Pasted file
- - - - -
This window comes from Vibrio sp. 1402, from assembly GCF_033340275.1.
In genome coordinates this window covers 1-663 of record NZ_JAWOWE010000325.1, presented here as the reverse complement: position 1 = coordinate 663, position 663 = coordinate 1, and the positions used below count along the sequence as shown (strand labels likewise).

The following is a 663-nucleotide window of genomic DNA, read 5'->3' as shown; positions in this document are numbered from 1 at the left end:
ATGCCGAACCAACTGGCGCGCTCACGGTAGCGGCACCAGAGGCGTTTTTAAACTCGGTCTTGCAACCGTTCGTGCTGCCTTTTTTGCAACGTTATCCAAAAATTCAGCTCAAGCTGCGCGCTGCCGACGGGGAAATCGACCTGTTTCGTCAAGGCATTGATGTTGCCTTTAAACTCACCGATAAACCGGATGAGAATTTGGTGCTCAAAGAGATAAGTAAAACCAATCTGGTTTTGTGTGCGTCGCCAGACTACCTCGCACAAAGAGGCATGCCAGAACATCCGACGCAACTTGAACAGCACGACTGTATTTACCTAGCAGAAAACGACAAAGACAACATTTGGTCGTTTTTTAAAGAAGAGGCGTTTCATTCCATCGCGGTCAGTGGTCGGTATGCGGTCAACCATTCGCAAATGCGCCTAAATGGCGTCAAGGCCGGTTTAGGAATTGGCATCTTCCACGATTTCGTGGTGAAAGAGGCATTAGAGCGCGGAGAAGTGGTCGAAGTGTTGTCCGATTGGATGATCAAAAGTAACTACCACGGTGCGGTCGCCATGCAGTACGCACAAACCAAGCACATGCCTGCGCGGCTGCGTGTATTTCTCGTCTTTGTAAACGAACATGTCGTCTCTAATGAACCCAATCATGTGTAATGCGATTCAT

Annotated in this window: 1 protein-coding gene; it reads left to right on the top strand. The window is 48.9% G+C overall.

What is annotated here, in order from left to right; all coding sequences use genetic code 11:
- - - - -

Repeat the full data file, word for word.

This window comes from Vibrio sp. 1402, from assembly GCF_033340275.1.
In genome coordinates this window covers 1-663 of record NZ_JAWOWE010000325.1, presented here as the reverse complement: position 1 = coordinate 663, position 663 = coordinate 1, and the positions used below count along the sequence as shown (strand labels likewise).

The following is a 663-nucleotide window of genomic DNA, read 5'->3' as shown; positions in this document are numbered from 1 at the left end:
ATGCCGAACCAACTGGCGCGCTCACGGTAGCGGCACCAGAGGCGTTTTTAAACTCGGTCTTGCAACCGTTCGTGCTGCCTTTTTTGCAACGTTATCCAAAAATTCAGCTCAAGCTGCGCGCTGCCGACGGGGAAATCGACCTGTTTCGTCAAGGCATTGATGTTGCCTTTAAACTCACCGATAAACCGGATGAGAATTTGGTGCTCAAAGAGATAAGTAAAACCAATCTGGTTTTGTGTGCGTCGCCAGACTACCTCGCACAAAGAGGCATGCCAGAACATCCGACGCAACTTGAACAGCACGACTGTATTTACCTAGCAGAAAACGACAAAGACAACATTTGGTCGTTTTTTAAAGAAGAGGCGTTTCATTCCATCGCGGTCAGTGGTCGGTATGCGGTCAACCATTCGCAAATGCGCCTAAATGGCGTCAAGGCCGGTTTAGGAATTGGCATCTTCCACGATTTCGTGGTGAAAGAGGCATTAGAGCGCGGAGAAGTGGTCGAAGTGTTGTCCGATTGGATGATCAAAAGTAACTACCACGGTGCGGTCGCCATGCAGTACGCACAAACCAAGCACATGCCTGCGCGGCTGCGTGTATTTCTCGTCTTTGTAAACGAACATGTCGTCTCTAATGAACCCAATCATGTGTAATGCGATTCAT

Annotated in this window: 1 protein-coding gene; it reads left to right on the top strand. The window is 48.9% G+C overall.

What is annotated here, in order from left to right; all coding sequences use genetic code 11: